Electric vehicles still not pulling their weight

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Appeared in the Calgary Sun, September 5, 2019
Electric vehicles still not pulling their weight

In May 1995, I had my first op-ed published in a major newspaper, the Los Angeles Times, headlined “Pull the Plug on the Electric Car Mandate,” where I noted that battery-powered (non-hybrid) electric vehicles (EVs) were not ready for wide scale adoption for a variety of reasons including their high cost and inferior characteristics compared to the regular internal combustion vehicles of the day. I also noted the inequity of giving government subsidies to electric car and hybrid buyers and charging stations, paid for by many taxpayers who can’t afford—and most likely will never drive—an electric car.

I also noted the distinct possibility of aggravating environmental problems rather than easing them, as the EVs of the day used lead-acid batteries and could increase ambient air lead concentrations, still a significant issue at the time.

Fast-forward 24 years, and little has changed. Canada still subsidizes EV purchases and leasing. As Global News observes, the 2019 federal budget included an incentive program for drivers to switch to an electric car. Buyers, and those who lease a battery-charged EV, can score a rebate of up to $5,000 off the cost of EVs and $2,500 off plug-in hybrids (the rebates apply only to cars that cost less than $45,000 although some vehicles that cost up to $55,000 will be eligible).

But, we are promised, all those subsidies will reduce greenhouse gas (GHG) emissions and save the planet. Or not. As Michael Bastasch reports in the Daily Caller, a new study from a German think-tank shows that after accounting for emissions used in creating EVs, at best you see a small reduction of GHG emissions compared with conventional diesel-powered vehicles. In fact, in most cases, emissions from EVs can be significantly higher.

And of course, how you charge the EV makes all the difference. In British Columbia and Quebec, where hydropower is king, you can charge up with very few emissions. In Alberta, where we still generate most of our power with fossil fuels, not so much. As the National Energy Board reports, “about 89% of electricity in Alberta is produced from fossil fuels—approximately 50% from coal and 39% from natural gas. The remaining 13% is produced from renewables, such as wind, hydro, and biomass. Alberta’s coal fleet is the largest in Canada and has a total capacity of 6,143 MW.”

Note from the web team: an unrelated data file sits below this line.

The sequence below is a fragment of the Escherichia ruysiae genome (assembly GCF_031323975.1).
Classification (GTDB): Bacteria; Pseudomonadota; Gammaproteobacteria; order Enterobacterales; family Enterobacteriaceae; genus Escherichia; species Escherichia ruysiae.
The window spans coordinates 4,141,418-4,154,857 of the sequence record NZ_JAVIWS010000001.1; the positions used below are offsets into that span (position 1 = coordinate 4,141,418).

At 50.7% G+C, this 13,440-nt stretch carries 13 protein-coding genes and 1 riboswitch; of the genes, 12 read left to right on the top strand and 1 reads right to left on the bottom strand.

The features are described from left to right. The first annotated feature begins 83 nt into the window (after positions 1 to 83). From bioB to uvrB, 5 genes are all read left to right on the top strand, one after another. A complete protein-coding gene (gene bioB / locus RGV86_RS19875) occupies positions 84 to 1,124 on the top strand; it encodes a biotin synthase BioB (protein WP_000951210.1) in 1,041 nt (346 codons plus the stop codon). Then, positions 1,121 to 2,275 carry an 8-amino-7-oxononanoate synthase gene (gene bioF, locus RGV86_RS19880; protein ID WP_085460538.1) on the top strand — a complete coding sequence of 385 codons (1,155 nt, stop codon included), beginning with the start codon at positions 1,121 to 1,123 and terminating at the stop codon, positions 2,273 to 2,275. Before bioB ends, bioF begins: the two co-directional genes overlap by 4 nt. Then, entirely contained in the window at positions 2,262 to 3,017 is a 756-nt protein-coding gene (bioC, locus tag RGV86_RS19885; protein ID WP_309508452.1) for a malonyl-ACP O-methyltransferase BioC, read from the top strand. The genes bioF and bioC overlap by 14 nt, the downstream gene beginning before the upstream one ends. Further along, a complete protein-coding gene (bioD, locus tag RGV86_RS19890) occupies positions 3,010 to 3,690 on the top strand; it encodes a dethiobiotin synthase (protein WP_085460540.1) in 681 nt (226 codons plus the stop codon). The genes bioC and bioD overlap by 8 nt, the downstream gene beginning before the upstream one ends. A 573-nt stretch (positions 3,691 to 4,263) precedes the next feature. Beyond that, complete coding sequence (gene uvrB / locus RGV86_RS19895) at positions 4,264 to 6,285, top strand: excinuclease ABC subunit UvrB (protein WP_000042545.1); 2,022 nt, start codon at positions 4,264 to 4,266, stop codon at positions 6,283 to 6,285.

And yet, environmentalists promote EVs as a cleaner and increasingly more affordable alternative to cars powered by diesel fuel or gasoline. Somehow, though, government subsidies continue for EVs and plug-in hybrids, and additional subsidies come in the form of government-supported charging stations.

Electric vehicles have been around since the 1900s and have repeatedly failed to secure a significant share of the market for automobiles and light trucks. As journalist Robert Bryce observes, “Ever since we moved from horse-drawn power to automobiles, the electric-car industry has been promising that it was just on the cusp of viability. Today is no different. We are being told that this time things are different, that the technologies are better, the batteries are better, and that consumers are ready to adopt electrics like never before.”

That may be true, but here in Alberta, compared to conventional automobiles, electric vehicles are unlikely to help lower greenhouse gas emissions.